2006 was a strong one for heavy metal. Some veterans proved they still have it, some lesser known bands became stars and a lot of talented newcomers burst upon the scene. In 2006 I reviewed nearly 400 CDs for this site, and used that information to compile this list. After multiple listens and the passing of time there are a few CDs that I now think are better than when I first reviewed them, and vice versa, and that's reflected in the list as well. Here are my choices for the top heavy metal CDs of 2006. Mastodon has made the jump to a major label. Did that also make them jump the shark, or do they continue their streak of excellent albums? The latter is definitely the case. Mastodon hasn't lost any of their quirkiness or innovativeness on Blood Mountain.
Read the complete Mastodon review
Amon Amarth's approach on this album was very different than in the past. First they decided to use a producer for the first time instead of just having an engineer. They were also able to quit their day jobs and put in intense songwriting sessions for this album. The result is their most focused and polished release to date.
Read the complete Amon Amarth review
Iron Maiden releases a new CD there's a mixture of anticipation and trepidation. They've had so many great albums over the years and you hope that this one can at least come close to some of those classics, but know that a band that's been around so long could be on the down side of their career and is just hanging on. In Iron Maiden's case there is no need to put them out to pasture just yet.
Read the complete Iron Maiden review
Cannibal Corpse delivers under pressure, and their latest release ranks right up there with their best. They don't break out a whole lot of new tricks on this album, they just bludgeon you with what they do best. Devastating riffs, blistering solos and maniacal drums are played with technical precision.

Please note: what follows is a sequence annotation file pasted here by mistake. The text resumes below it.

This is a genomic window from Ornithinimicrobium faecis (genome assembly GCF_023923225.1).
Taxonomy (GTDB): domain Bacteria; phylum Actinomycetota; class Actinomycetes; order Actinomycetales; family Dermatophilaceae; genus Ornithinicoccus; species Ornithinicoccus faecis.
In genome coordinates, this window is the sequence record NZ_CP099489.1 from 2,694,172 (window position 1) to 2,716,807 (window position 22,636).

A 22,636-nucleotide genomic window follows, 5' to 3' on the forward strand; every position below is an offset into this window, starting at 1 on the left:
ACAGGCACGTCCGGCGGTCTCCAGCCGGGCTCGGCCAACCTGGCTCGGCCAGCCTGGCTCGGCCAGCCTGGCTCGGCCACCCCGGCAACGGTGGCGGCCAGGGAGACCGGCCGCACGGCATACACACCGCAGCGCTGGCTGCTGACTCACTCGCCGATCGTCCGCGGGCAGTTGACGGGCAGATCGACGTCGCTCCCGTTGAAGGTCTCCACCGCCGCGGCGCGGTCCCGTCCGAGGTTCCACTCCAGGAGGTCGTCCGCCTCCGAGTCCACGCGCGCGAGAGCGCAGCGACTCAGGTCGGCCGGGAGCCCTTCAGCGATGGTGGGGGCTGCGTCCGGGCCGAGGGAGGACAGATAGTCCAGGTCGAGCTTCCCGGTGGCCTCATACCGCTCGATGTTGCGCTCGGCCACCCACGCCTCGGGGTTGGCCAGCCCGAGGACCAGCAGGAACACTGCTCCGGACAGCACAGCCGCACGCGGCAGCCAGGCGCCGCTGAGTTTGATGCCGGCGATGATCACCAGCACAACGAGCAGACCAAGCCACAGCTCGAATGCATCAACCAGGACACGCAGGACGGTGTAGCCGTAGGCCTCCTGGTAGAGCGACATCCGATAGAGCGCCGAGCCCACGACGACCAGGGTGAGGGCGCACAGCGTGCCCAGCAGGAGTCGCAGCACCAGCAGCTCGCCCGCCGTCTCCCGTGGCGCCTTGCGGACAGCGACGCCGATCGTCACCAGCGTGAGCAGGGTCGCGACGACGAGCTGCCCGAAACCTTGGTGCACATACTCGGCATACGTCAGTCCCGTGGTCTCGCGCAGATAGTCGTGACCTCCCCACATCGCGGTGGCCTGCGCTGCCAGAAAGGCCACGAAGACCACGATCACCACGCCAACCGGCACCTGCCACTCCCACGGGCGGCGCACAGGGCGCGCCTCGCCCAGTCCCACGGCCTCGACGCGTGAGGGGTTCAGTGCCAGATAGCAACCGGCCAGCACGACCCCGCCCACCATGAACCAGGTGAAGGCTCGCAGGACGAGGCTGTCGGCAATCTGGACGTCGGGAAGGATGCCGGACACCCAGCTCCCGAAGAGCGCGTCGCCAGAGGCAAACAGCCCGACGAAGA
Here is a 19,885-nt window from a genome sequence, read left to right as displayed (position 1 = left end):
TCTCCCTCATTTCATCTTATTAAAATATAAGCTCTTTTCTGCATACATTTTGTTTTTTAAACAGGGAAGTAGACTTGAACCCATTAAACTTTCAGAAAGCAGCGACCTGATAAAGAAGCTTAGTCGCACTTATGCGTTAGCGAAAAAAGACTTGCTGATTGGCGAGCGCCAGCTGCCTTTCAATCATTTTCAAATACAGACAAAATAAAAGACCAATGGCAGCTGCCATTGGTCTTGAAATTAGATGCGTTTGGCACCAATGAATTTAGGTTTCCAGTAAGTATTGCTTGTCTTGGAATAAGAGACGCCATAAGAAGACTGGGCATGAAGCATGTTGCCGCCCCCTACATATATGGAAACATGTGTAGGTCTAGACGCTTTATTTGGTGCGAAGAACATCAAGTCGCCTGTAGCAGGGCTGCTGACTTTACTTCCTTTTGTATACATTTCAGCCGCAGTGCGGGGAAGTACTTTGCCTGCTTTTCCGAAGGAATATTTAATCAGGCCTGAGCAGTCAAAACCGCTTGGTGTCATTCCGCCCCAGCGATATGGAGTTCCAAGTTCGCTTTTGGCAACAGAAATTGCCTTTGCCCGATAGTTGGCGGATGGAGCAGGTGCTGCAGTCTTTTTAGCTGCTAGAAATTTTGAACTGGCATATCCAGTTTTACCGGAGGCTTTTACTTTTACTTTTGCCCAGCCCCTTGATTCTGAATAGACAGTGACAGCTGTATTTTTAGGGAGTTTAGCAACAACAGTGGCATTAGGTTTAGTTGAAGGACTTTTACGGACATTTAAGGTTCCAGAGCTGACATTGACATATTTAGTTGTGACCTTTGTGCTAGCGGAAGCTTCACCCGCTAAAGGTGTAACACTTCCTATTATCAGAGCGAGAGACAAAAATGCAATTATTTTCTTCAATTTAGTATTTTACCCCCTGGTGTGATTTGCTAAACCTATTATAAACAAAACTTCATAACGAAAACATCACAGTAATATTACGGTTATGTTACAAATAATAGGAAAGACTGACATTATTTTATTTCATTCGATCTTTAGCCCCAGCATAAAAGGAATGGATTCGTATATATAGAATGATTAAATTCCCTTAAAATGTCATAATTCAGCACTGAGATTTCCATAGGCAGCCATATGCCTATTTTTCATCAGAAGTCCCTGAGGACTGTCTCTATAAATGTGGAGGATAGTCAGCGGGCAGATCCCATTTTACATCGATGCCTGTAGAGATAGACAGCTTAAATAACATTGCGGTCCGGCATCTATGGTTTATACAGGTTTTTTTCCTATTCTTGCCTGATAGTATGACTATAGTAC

Read the complete Cannibal Corpse review.
Evergrey hasn't completely changed their stripes. The songs still have some keyboards and an element of darkness. They've just amped up the melody and the hooks. And as always, Tom Englund's vocals are outstanding. His powerful voice is one of the best in metal.
Read the complete Evergrey review.
Killswitch Engage is ready to take things to the next level. They continue to bludgeon the listener with monstrous and aggressive riffs, but also incorporate even more melody than they have in the past. They've managed to write songs that are catchy as hell, but still brutal enough that metal fans will be able to mosh to their heart's content.
Read the complete Killswitch Engage review.
Lamb Of God concerts.
Read the complete Lamb Of God review.
Mercenary evolved into on the last album while breaking new ground. The songs are lengthy, with only one clocking in at under five minutes. They combine the complexity of progressive metal and the soaring melody of power metal with the speed and aggression of thrash.
Read the complete Mercenary review.
Celtic Frost is closer to the 1983 edition of Hellhammer. The songs are dark, plodding and heavy with droning doom metal guitars. Fischer's voice has aged nicely. His baritone is strong and unique, and he throws in some black metal style vocals as well. You'll also hear some female goth style vocals. The songs are flawlessly and painstakingly constructed with layer after layer of music that you appreciate more with each listen.
Read the complete Celtic Frost review.
Voivod's trademark chaotic and unusual riffs and more traditional and simpler thrash metal compositions. Michel "Away" Langevin is a superior drummer who is able to add a lot of texture and bombast with his unique style. Piggy's guitar work is as distinctive and skilled as ever, but it's Snake who really shines. His vocals are some of the best he's done, and delivered with range and emotion.
Read the complete Voivod review.